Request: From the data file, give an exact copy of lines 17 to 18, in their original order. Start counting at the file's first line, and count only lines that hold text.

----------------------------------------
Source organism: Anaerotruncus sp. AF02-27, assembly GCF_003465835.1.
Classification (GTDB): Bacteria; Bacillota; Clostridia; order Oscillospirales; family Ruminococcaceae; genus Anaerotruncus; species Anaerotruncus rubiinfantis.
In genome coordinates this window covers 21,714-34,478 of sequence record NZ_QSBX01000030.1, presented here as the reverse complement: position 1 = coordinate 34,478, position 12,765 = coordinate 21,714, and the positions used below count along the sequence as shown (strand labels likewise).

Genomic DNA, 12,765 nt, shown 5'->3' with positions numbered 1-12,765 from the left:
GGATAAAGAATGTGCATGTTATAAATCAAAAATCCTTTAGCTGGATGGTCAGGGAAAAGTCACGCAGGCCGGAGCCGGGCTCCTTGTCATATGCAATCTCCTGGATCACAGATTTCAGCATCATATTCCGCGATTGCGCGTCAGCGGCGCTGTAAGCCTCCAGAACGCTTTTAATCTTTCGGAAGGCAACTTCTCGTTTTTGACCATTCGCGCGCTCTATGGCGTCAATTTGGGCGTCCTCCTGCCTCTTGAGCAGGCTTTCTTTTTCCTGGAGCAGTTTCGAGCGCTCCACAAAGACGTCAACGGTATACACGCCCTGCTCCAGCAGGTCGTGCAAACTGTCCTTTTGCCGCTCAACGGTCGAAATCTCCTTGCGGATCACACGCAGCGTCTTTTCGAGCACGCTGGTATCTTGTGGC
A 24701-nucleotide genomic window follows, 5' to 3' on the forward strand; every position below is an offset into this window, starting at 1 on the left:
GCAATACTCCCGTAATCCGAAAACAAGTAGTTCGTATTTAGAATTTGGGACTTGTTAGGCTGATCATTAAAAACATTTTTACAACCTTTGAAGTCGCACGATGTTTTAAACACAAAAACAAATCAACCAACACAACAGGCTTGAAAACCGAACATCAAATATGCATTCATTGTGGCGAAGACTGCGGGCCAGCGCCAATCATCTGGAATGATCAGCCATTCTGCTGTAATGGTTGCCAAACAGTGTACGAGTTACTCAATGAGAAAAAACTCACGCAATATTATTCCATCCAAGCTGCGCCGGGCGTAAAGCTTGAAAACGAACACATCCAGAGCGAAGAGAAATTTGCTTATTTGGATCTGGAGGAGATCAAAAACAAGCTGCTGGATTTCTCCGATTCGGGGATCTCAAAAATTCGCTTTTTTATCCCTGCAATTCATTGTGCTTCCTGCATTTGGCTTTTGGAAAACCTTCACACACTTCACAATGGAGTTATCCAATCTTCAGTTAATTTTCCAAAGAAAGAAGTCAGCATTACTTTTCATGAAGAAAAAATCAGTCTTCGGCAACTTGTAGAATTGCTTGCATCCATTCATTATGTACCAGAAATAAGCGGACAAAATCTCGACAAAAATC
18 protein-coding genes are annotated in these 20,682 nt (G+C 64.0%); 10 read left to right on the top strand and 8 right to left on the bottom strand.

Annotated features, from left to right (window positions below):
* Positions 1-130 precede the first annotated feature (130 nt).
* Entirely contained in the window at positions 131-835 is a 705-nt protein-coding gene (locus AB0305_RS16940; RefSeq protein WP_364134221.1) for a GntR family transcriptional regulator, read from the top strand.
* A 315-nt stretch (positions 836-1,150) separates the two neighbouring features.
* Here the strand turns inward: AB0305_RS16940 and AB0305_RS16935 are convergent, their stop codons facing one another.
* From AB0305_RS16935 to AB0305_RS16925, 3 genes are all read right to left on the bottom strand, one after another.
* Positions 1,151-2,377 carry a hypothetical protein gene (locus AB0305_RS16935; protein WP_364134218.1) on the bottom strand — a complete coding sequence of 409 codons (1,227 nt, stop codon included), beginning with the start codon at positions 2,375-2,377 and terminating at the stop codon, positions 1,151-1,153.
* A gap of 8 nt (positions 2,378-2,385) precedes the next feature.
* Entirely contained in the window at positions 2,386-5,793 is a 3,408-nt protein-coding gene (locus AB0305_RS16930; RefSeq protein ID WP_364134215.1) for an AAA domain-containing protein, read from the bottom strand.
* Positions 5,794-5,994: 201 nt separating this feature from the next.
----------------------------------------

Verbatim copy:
* Entirely contained in the window at positions 2,386-5,793 is a 3,408-nt protein-coding gene (locus AB0305_RS16930; RefSeq protein ID WP_364134215.1) for an AAA domain-containing protein, read from the bottom strand.
* Positions 5,794-5,994: 201 nt separating this feature from the next.